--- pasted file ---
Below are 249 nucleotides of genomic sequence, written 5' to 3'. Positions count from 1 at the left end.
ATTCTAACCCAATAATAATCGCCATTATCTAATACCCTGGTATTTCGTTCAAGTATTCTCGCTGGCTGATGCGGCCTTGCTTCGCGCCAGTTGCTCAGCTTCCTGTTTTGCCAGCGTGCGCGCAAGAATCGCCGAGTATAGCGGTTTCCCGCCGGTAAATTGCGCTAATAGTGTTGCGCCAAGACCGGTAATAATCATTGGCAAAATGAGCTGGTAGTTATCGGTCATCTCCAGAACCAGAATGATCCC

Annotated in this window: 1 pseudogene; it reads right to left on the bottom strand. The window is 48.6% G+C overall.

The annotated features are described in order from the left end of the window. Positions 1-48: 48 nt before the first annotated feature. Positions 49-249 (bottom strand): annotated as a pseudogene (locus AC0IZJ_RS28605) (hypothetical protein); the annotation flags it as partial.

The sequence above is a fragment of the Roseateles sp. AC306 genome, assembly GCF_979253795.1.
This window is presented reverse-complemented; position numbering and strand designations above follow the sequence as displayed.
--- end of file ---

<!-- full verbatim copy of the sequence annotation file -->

Below are 249 nucleotides of genomic sequence, written 5' to 3'. Positions count from 1 at the left end.
ATTCTAACCCAATAATAATCGCCATTATCTAATACCCTGGTATTTCGTTCAAGTATTCTCGCTGGCTGATGCGGCCTTGCTTCGCGCCAGTTGCTCAGCTTCCTGTTTTGCCAGCGTGCGCGCAAGAATCGCCGAGTATAGCGGTTTCCCGCCGGTAAATTGCGCTAATAGTGTTGCGCCAAGACCGGTAATAATCATTGGCAAAATGAGCTGGTAGTTATCGGTCATCTCCAGAACCAGAATGATCCC

Annotated in this window: 1 pseudogene; it reads right to left on the bottom strand. The window is 48.6% G+C overall.

The annotated features are described in order from the left end of the window. Positions 1-48: 48 nt before the first annotated feature. Positions 49-249 (bottom strand): annotated as a pseudogene (locus AC0IZJ_RS28605) (hypothetical protein); the annotation flags it as partial.

The sequence above is a fragment of the Roseateles sp. AC306 genome, assembly GCF_979253795.1.
This window is presented reverse-complemented; position numbering and strand designations above follow the sequence as displayed.